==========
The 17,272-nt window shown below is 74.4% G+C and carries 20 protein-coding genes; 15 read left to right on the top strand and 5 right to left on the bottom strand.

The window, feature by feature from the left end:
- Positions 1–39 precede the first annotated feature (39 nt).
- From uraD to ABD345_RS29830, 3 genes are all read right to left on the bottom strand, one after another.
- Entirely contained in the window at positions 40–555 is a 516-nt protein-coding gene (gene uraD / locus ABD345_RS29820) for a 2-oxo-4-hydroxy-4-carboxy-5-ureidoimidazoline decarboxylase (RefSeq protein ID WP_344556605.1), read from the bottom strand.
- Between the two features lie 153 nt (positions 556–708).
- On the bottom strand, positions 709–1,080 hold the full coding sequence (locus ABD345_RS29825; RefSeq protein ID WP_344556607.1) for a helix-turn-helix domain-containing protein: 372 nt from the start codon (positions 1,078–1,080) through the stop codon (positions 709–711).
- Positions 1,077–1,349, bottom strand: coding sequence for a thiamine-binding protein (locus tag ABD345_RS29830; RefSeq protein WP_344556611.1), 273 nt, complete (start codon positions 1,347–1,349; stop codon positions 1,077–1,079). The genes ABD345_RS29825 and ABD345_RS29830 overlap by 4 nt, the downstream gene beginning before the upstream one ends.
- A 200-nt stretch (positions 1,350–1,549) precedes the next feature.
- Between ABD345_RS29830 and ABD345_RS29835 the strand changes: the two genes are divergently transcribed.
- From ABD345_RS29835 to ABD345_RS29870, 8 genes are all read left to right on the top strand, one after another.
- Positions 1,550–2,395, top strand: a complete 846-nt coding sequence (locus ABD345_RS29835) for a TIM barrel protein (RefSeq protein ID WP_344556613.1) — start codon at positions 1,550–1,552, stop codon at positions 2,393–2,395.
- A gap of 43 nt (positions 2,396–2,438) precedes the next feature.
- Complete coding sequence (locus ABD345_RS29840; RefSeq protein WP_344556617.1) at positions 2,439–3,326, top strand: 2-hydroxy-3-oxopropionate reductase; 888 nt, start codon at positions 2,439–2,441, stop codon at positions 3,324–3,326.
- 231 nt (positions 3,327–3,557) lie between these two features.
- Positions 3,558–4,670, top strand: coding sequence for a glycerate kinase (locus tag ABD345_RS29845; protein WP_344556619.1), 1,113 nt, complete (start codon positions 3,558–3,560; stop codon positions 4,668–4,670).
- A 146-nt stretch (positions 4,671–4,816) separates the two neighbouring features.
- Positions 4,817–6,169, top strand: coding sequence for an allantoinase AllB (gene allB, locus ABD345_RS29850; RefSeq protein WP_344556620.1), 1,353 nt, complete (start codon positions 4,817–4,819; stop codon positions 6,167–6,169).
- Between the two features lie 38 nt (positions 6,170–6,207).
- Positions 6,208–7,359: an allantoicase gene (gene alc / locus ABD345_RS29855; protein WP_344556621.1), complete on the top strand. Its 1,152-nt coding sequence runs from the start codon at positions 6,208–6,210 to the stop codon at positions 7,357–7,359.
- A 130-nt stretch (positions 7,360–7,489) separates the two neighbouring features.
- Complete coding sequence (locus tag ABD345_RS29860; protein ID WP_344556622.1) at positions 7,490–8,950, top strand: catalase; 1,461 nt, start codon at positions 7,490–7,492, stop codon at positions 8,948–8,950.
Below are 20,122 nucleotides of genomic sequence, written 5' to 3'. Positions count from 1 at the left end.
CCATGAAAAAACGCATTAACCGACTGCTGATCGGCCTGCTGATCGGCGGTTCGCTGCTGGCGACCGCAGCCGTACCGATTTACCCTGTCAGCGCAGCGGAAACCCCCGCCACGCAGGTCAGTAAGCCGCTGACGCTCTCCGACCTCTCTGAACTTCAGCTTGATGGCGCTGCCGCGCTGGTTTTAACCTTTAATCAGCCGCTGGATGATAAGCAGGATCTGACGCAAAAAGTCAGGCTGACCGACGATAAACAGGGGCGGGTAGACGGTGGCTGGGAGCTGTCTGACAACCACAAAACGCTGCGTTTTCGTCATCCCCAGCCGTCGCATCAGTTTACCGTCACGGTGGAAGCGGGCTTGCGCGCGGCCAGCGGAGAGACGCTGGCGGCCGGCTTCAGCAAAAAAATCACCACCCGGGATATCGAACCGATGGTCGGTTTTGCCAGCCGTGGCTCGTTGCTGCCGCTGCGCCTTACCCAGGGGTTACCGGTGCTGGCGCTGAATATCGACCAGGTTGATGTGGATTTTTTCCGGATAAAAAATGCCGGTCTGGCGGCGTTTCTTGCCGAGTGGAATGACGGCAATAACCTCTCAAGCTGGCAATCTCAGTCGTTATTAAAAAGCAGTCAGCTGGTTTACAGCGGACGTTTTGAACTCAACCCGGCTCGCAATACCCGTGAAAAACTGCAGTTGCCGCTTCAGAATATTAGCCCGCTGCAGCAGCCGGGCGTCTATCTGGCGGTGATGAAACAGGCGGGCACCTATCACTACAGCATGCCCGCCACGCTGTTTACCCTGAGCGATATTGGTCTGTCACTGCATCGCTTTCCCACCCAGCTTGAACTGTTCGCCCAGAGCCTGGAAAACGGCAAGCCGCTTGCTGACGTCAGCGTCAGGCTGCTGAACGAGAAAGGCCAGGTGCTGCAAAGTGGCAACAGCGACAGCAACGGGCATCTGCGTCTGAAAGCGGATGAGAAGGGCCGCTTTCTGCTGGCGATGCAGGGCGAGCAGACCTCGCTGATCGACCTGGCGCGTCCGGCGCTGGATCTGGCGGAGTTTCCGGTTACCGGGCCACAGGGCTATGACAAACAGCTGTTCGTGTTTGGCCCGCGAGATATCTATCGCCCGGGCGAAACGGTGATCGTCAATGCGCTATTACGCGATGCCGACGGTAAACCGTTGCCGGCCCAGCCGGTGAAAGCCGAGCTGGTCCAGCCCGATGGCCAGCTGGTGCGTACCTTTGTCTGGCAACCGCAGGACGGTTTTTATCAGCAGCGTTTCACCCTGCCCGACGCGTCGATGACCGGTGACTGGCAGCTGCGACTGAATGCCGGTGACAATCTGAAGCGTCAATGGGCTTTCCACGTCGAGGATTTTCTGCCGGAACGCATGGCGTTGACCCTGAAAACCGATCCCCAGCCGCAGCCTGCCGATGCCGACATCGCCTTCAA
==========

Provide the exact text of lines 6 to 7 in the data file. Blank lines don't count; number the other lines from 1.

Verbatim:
- Between the two features lie 153 nt (positions 556–708).
- On the bottom strand, positions 709–1,080 hold the full coding sequence (locus ABD345_RS29825; RefSeq protein ID WP_344556607.1) for a helix-turn-helix domain-containing protein: 372 nt from the start codon (positions 1,078–1,080) through the stop codon (positions 709–711).